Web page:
– Written by Amy Hart, Filmmaker, “Water First: Reaching the MDGs” (WaterFirstFilm.org)
Actions you can Take:
1. Sponsor a well:
There are hundreds of wonderful organizations that provide wells in developing nations ÛÒ please support one or more of them. If you would like to donate to Freshwater Project Malawi please see the website of their US partner, www.PureWaterFortheWorld.org
2. Encourage your elected officials to support international water projects:
In the US see the www.OneCampaign.org for information on policies to support clean water for all. Hats off to Matt Damon for leading the way on the One Campaign on global water issues. For more info on water policies and regular updates on a plethora of water issues please sign up for the mailing list at www.WaterAdvocates.org
3. Host a Screening of the award-winning film, WATER FIRST:
Water First: Reaching the Millennium Development Goals is a documentary film directed by Amy Hart that clearly conveys the need for clean water and sanitation in achieving all of the MDGs. Beautifully shot in the sub-Saharan country of Malawi, in southeastern Africa, the film features a genuine hero named Charles Banda who has devoted his life to providing clean water to the people of his country. The DVD includes a 28-minute and a 45-minute version ÛÒ both serve to educate the audience about the critical importance of clean water in achieving all of the MDGs. Please see www.WaterFirstFilm.org or go directly to http://www.bullfrogfilms.com/catalog/wfirst.html or call Bullfrog Films at 800-543-3764 to place an order for your academic institution, library or organization.
New York based filmmaker/photographer, Amy Hart is the producer/director of WATER FIRST: Reaching the Millennium Development Goals distributed by Bullfrog Films. (www.WaterFirstFilm.org) The final version of the film premiered at the Environmental Film Festival in DC and has been shown at international festivals and conferences including UNEP/UNESCO Conference-Music for a Green Planet in Geneva, The World’s Fair in Spain, Global Peace Film Fest, UN Environmental Programme Award Film Fest in Istanbul, Voices From the Water Film Fest, and has won a number of awards including a jury award at the World Water Forum in Mexico City and a Fulbright Fellowship Award to take the film to Greece for the EcoFilm Fest. Hart has won an Emmy nomination, 5 Telly Awards and a Gold Award from the USDLA. Hart has directed more than 100 broadcast hours on public health issues and is the founding director of Public Health Productions at The New York Academy of Medicine (www.nyam.org/services/php). Hart is also a professor at New York University where she teaches Public Health Through Film and Fiction.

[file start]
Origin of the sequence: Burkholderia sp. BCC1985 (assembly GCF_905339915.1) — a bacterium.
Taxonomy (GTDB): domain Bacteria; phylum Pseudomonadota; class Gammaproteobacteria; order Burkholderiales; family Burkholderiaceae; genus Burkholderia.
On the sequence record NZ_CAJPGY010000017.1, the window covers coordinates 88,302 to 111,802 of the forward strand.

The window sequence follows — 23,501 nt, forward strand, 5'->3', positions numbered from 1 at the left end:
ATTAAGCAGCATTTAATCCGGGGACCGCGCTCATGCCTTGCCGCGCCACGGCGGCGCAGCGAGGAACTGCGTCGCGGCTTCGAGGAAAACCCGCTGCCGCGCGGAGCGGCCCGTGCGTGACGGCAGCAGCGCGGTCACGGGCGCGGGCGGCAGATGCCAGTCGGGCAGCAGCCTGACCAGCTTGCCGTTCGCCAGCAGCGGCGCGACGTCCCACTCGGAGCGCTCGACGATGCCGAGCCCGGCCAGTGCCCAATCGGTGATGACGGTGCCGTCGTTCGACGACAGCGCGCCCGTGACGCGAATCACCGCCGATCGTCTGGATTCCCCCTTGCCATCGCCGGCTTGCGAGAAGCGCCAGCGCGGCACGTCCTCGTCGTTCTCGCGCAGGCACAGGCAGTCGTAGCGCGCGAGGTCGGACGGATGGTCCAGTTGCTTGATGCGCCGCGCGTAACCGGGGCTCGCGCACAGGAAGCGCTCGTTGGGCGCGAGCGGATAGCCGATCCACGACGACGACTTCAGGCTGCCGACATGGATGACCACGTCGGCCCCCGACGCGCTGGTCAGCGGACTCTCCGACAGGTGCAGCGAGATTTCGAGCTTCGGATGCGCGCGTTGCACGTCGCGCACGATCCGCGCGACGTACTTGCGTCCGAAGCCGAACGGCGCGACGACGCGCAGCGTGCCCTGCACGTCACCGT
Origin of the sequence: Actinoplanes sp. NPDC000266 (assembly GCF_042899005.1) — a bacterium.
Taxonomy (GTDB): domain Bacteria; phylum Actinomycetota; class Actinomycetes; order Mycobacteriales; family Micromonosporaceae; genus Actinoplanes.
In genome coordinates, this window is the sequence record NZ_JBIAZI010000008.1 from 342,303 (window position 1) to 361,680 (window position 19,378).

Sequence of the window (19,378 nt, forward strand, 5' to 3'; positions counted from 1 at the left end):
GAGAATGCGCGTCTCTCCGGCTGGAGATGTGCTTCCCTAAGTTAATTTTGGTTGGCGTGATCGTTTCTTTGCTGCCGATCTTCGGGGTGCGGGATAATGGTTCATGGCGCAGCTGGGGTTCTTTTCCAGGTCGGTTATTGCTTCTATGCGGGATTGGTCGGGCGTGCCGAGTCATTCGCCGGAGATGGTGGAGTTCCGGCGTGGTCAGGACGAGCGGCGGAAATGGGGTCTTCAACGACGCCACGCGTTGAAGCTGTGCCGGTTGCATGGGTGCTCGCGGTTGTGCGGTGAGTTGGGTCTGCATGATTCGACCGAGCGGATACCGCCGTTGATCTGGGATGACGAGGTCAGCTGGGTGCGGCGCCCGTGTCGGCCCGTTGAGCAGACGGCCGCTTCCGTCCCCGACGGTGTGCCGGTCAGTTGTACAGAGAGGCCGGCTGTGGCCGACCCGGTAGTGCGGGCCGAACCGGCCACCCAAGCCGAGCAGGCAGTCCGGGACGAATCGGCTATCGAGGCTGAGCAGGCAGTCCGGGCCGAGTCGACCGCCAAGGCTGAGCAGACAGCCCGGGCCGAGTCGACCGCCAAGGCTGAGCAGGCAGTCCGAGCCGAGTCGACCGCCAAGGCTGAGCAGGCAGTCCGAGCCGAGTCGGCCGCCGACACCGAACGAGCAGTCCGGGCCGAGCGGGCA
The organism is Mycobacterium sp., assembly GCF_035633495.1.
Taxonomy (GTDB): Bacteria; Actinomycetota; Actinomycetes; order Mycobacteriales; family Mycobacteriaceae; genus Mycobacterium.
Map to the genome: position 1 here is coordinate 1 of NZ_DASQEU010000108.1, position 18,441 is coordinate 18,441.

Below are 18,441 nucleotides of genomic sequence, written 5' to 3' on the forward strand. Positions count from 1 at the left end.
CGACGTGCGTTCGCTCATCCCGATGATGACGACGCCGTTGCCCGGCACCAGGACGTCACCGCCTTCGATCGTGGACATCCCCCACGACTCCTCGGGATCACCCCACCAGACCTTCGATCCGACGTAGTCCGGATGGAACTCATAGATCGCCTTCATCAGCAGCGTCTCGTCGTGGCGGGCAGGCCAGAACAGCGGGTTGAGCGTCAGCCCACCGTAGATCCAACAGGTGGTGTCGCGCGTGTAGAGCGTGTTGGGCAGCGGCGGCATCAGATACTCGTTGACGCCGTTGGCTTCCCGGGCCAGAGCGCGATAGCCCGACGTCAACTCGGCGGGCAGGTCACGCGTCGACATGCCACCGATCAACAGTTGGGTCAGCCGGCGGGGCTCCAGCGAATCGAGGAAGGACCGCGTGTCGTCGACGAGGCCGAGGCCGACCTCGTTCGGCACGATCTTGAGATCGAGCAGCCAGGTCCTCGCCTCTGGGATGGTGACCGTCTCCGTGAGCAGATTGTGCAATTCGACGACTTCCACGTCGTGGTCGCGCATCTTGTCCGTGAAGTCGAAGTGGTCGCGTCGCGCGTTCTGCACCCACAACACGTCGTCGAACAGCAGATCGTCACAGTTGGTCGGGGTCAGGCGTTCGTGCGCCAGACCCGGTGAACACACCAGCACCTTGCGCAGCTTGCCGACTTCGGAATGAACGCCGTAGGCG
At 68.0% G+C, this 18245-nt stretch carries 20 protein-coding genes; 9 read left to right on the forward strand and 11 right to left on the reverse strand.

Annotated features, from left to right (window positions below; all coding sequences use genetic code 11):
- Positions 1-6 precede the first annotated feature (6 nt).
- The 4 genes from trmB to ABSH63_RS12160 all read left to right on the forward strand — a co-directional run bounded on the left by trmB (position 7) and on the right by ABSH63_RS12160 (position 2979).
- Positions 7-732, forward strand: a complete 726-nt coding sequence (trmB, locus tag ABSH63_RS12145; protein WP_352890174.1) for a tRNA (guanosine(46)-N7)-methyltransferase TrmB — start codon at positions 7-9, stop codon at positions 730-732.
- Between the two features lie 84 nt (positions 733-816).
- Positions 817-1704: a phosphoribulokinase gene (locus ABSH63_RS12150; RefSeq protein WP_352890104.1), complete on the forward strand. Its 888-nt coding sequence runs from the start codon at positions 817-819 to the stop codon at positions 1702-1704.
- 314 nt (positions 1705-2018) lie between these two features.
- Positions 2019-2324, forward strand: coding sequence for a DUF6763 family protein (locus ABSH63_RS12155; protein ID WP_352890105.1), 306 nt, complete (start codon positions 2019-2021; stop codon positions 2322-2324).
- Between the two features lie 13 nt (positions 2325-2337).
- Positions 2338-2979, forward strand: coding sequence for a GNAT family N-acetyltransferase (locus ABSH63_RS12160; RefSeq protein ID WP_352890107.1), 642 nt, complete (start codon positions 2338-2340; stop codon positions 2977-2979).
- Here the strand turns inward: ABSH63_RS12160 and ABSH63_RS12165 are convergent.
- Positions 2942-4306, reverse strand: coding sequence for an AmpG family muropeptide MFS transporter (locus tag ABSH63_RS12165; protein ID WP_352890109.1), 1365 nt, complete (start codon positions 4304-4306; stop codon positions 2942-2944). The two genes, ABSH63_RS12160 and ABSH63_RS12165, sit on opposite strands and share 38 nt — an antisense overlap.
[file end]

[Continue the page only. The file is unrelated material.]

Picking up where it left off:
All photos included in this article were taken in Malawi by Amy Hart å©Hart Productions 2006. All rights reserved.
1. Samuel Taylor Coleridge, “The Story of the Ancient Mariner” published in 1798
2. US Geologic Survey ÛÒ http://ga.water.usgs.gov
3. UNICEF.org ÛÒ http://www.unicef.org/wash/index.html
4. UN ÛÒ http://www.un.org/millenniumgoals
5. FAO UN: “1.02 Billion people hungry” June 19, 2009. http://www.fao.org/news/story/en/item/20568/icode/
7. Source: UN World Fertility Patterns 2007
8. UNICEF WASH (Water Sanitation Hygiene) report: http://www.unicef.org/wash/index_wes_related.html
9. Chileka Health Center report of waterborne illnesses 2006, Chileka, Malawi.
10. A. Pruss-Ustun and C. Corvalan, WHO Report ÛÏPreventing Disease through Healthy EnvironmentsÛ 2006 ISBN 92 4 159382 2
11. JÌ_rg Utzinger PhD, et al, “Sustainable schistosomiasis control—the way forward” The Lancet, Vol 362, Issue 9399, 12/6/03
12. UNFAO 2005 Global Forest Resource Assessment. Summary findings at http://www.greenfacts.org/en/forests/